Was Jesus married?
Was Jesus married? The answer to this question is either yes or no, so you have a 50 per cent chance of being right.
There is no explicit answer in the New Testament to the question of Jesus’ marital state. It makes no mention of his wife, but neither does it state he was unmarried. Indeed, whenever the Gospels — Matthew, Mark, Luke and John — refer to Jesus’ natural relatives, they speak only of his father, mother and siblings. He had four brothers, James, Joseph, Simon and Judas; he also had sisters, but they are not named or numbered.
The fact that the Bible is silent on Jesus’ marital state is taken by some as strong evidence he lived a single life. Others suggest the New Testament’s silence on the subject is evidence he was in fact married, the reason being that virtually all J ewi s h m e n in Jesus’ day did marry. However, the governmental and religious laws of his time did not require him to marry.
These and other thought s b egan swi r l i n g in my inquiring mind last week. I had just read about the discovery of a piece of papyrus suggesting some early Christians believed Jesus was married. A codex in Coptic from the fourth century quotes Jesus as referring to “my wife.” The fragment also suggests the existence of a female disciple.
Karen L. King, a professor at Harvard Divinity School, says it’s the only extant text in which Jesus is explicitly portrayed as betrothed. She goes farther, calling the slip of papyrus, which is the size of a receipt, “The Gospel of Jesus’ Wife.”
The fragment says, “Jesus said to them, ‘My wife....’ “Unfortunately, the rest of the sentence is cut off. Another segment says, “As for me, I dwell with her in order to …” In the latter case, the speaker remains unidentified.
“Christian tradition has long held that Jesus was not married, even though no reliable historical evidence exists to support that claim,” King says. “This new gospel doesn’t prove that Jesus was married, but it tells us that the whole question only came up as part of the vociferous debates about sexuality and marriage.”
I’m trying my best to restrain my excitement about this most recent “discovery.” It sounds too much like a scene snatched from the pages of Dan Brown’s 2003 novel, “The Da Vinci Code,” which claims that Catholic leaders covered up Jesus’ marriage to Mary Magdalene.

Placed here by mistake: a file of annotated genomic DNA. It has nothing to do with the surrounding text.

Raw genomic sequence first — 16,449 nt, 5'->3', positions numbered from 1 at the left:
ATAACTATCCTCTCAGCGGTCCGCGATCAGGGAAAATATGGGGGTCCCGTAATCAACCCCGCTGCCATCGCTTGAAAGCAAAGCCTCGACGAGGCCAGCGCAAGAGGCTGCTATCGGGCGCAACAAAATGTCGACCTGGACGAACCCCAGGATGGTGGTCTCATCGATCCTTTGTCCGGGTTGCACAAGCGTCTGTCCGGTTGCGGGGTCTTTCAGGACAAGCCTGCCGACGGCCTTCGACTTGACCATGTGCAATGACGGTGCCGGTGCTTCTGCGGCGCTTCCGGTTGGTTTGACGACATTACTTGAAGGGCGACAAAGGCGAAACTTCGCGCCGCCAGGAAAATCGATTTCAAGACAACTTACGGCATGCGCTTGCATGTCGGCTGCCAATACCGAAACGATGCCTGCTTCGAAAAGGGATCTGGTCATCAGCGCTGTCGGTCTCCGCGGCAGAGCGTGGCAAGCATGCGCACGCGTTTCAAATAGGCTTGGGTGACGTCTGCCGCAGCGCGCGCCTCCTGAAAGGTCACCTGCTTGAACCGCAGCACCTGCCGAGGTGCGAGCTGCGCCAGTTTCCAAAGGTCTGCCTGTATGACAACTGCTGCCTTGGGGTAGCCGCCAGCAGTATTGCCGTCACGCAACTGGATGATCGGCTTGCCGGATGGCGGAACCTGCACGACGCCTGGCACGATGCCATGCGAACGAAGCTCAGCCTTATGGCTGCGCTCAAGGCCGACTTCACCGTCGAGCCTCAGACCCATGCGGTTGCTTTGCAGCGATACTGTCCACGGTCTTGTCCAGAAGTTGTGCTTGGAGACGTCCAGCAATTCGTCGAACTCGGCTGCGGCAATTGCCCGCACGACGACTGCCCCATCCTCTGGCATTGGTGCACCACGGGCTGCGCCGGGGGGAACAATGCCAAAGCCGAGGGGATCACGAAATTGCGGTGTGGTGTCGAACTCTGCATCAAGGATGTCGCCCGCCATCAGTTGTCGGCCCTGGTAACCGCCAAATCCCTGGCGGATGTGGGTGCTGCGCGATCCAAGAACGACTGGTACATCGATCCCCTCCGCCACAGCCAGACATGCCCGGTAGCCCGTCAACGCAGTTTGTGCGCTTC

It’s also highly reminiscent of the so-called James ossuary, which was announced to a breathless world in 2002. The ossuary is a 2,000-yearold chalk box that was used for holding the bones of the dead. An Aramaic inscription, translated as “James, son of Joseph, brother of Jesus,” is cut into one side of the box. The inscription is considered significant because, if genuine, it could provide archaeological evidence of Jesus of Nazareth. Ho w e v e r, some scholars strongly suspect a modern- day forgery.
Apparently, Karen King herself is holding off publishing the claim that Jesus had a wife, pending full vetting and scientific dating by experts in the field.
Other scholars shy away from committing themselves to the authenticity of this most recent biblical discovery.
Darryl Bock, undoubtedly speaking for many others, inserts a cautionary note into the ongoing debate . “It is one speck of a fringe text in a sea of texts that say Jesus was single,” he says. “Thus, in the end, even if it says what people are suggesting, it tells us only about a fourth century group’s views, not anything about Jesus.”
I have no sadistic desire to be a killjoy. And I certainly have no aversion to accepting bona fide discovers that have the potential of throwing light on the Bible. If Jesus had a wife and/or a woman disciple, then so be it. At the same time, I too urge restraint in too readily accepting at face value sensational claims that have not been authenticated.
In 1986, I read a book — “Religion’s Rebel Son: Fanaticism in Our Time” — that helped settle many questions I had about the human penchant for gullibility.
“The twentieth (and, I might add, twenty-first) century is the most credulous and conformist age in history,” Lloyd Billingsley writes. “Modern Man can be induced to believe anything, provided it is dished up in the proper jargon, endorsed by the proper authority, or, best of all, seen on television (or, in the contemporary setting, the Internet).”
These and other thoughts began swirling in my inquiring mind last week. I had just read about the discovery of a piece of papyrus suggesting some early Christians believed Jesus was married. A codex in Coptic from the fourth century quotes Jesus as referring to
“my wife.”The fragment also suggests the existence of a female
Burton K. Janes lives in Bay Roberts. His column appears in The Compass every week. He can be
reached at email@example.com